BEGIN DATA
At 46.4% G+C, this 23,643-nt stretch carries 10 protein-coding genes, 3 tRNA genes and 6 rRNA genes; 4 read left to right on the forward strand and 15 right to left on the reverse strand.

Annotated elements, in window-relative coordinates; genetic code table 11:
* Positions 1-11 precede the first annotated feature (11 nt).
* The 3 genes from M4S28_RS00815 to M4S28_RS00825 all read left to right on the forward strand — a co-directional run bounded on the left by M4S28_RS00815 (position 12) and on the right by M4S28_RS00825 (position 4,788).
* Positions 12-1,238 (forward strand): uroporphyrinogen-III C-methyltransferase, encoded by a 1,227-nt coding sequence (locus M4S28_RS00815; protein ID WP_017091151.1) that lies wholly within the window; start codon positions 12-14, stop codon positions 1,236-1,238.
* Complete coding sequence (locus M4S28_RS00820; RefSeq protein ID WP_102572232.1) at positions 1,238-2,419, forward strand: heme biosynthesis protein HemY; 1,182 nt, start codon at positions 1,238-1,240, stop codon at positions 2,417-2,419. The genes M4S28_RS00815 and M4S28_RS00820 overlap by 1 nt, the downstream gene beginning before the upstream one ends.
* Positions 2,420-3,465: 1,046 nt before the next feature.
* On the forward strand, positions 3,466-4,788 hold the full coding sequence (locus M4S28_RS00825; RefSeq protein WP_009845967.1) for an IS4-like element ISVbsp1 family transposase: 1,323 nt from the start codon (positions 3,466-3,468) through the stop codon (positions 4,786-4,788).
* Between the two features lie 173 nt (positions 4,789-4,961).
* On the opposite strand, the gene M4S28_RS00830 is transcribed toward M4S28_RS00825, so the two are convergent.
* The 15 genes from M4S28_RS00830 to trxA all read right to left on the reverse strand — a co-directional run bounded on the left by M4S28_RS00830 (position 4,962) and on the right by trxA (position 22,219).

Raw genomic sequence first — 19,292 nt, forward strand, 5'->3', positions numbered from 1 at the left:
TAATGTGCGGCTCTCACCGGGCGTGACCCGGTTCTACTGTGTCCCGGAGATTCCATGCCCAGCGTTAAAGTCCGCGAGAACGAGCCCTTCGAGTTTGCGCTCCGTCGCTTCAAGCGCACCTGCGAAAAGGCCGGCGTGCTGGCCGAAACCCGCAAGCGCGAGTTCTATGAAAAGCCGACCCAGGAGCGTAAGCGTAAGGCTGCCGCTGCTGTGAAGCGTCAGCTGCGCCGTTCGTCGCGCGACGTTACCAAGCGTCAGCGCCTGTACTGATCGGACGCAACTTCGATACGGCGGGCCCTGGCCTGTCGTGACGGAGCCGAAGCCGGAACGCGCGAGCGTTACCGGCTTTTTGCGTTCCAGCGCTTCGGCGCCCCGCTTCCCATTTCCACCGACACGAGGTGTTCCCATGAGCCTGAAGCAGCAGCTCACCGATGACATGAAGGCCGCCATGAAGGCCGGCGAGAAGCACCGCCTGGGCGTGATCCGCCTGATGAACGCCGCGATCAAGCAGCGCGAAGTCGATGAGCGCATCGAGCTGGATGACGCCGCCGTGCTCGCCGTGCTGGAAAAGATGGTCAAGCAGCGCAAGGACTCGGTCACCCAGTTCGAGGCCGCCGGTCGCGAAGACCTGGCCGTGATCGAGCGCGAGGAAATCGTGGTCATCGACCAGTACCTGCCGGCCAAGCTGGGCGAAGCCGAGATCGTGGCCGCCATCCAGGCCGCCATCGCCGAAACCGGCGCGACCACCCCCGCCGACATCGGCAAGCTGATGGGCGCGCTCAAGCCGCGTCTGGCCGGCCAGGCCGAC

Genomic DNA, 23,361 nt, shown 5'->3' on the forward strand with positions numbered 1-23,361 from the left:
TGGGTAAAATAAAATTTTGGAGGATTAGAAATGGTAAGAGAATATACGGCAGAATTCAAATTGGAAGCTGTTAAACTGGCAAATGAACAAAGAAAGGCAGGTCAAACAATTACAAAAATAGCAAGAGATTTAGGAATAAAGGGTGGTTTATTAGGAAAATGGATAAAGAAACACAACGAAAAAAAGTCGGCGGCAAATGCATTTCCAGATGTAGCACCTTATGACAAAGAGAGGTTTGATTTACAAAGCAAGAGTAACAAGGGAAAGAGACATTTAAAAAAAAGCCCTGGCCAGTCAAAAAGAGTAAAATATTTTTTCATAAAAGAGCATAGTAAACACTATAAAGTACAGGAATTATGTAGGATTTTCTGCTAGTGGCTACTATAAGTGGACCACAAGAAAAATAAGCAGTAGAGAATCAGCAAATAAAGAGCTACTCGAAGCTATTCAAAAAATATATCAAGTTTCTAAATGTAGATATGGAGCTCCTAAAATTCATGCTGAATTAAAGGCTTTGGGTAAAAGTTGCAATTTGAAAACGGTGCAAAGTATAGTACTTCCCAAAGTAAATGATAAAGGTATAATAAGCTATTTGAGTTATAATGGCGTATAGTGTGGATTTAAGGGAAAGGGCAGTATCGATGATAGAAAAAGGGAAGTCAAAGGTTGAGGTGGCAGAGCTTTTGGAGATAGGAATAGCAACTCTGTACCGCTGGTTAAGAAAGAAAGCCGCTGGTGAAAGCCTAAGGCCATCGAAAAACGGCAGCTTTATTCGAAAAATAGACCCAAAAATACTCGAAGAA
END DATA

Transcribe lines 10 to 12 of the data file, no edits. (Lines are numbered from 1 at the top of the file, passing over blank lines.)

* On the opposite strand, the gene M4S28_RS00830 is transcribed toward M4S28_RS00825, so the two are convergent.
* The 15 genes from M4S28_RS00830 to trxA all read right to left on the reverse strand — a co-directional run bounded on the left by M4S28_RS00830 (position 4,962) and on the right by trxA (position 22,219).

Raw genomic sequence first — 19,292 nt, forward strand, 5'->3', positions numbered from 1 at the left: